On the other hand, here is a recent article, "The Future of Human Knowledge: The Semantic Web" that is cautiously optimistic about RDF.
Still, for a major effort now five years on or so, the Semantic Web is not percolating the way one would expect if it is going to take off. Too much work for no immediate payoff, and no eventual payoff until/unless everyone adopts it. Chicken and egg.
The Semantic Web also smacks of "brittle" artificial intelligence and the still not successful CYC experiment that is attempting to code common sense rule by rule. But this is not really a fair comparison, since SW is not meant to be an intelligence. Rather it is meant to improve the access of data across the web, and it is, in theory anyway, open to development of the guiding ontologies, not locked into a particular schema. It is a hard problem, the categorization of knowledge.
In respect to the InterMix collective communication project, the Semantic Web may well supply ready made rdf resource/property vocabularies. See the Friend of a Friend project with its RDF vocabulary for a "Person". Or the w3c rdf adoption of ical. These are examples. As these vocabularies accumulate, they should be very useful as InterMix "dimensions". More about which later. And the other way about, the InterMix Voice for Humanity project will want to publish the "dimensions" that we develop as rdf vocabularies.
As a practical matter, InterMix will want to be able to import and export RDF. Very possibly open source RDF tools will prove useful in the development of the InterMix query language.
8 Aug 2003 @ 12:48 by : Semantic Web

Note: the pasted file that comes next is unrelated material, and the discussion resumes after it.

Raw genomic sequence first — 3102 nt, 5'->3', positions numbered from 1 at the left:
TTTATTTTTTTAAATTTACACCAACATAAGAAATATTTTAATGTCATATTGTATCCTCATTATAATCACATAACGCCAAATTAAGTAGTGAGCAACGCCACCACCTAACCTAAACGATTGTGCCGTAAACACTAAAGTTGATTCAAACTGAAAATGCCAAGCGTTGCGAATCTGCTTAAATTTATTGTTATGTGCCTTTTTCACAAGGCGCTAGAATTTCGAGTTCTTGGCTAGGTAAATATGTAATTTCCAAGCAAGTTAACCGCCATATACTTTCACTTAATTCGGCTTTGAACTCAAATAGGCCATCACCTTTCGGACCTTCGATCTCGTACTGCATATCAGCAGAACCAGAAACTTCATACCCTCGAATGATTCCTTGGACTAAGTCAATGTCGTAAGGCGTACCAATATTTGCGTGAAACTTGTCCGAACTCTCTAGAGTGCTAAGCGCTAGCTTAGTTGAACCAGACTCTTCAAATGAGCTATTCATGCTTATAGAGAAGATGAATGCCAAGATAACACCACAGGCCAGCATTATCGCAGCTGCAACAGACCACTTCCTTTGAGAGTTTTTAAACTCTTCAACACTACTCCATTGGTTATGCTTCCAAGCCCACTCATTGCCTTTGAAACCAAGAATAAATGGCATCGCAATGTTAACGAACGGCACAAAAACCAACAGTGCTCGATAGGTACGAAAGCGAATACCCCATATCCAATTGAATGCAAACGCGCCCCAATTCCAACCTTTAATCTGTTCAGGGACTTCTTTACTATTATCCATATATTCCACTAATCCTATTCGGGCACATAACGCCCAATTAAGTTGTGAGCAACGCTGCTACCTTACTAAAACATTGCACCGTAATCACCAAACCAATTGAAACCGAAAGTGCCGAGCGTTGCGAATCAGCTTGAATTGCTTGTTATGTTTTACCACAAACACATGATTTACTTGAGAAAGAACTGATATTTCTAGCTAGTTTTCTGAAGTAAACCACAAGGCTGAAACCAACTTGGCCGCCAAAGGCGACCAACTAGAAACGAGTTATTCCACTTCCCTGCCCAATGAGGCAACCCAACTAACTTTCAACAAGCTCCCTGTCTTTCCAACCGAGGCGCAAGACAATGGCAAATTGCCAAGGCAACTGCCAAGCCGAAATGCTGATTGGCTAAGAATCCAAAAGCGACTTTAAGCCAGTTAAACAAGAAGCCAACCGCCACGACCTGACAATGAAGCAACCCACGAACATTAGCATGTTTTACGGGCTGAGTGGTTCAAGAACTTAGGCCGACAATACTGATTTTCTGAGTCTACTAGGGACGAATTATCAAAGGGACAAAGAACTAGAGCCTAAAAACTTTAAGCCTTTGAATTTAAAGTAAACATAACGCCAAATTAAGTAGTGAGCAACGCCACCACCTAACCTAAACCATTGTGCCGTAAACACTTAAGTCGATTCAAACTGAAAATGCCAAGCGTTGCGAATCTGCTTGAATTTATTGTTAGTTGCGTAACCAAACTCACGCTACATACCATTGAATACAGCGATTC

That's a great overview, Roger. It is weird, even though the Semantic Web is right up my alley, and RDF sounds like a great thing, and I consider myself a relatively intelligent and knowledgable person, I've never succeeded to get sufficiently into either to do something useful. I've done stuff with XML and found XML-RPC really useful, but somehow I don't seem to get any further.
9 Aug 2003 @ 09:11 by : rdf for a query language?
The Semantic Web is on my watch list now. InterMix will need a query language -- the plan is to begin with manual links between database/message stores, where each link details exactly what kind of items to send, how many, how often etc. Well that detailing will need a language, and rdf may work. (So long as the user never sees it!)
9 Aug 2003 @ 10:14 by swanny : What about....???
Graceful Systems..... I understood that they were to be
the saving grace of the brittle nature of the.....?????
9 Aug 2003 @ 17:32 by : nope
No saving grace in sight yet for AI. It is still a big
deal just to shutdown a computer "gracefully" -- how to
make it finish its all important chore list first.
8 Jun 2009 @ 06:11 by @188.8.131.52 : pearl
Celebrate all special occasions.
Smile! It will make you feel better.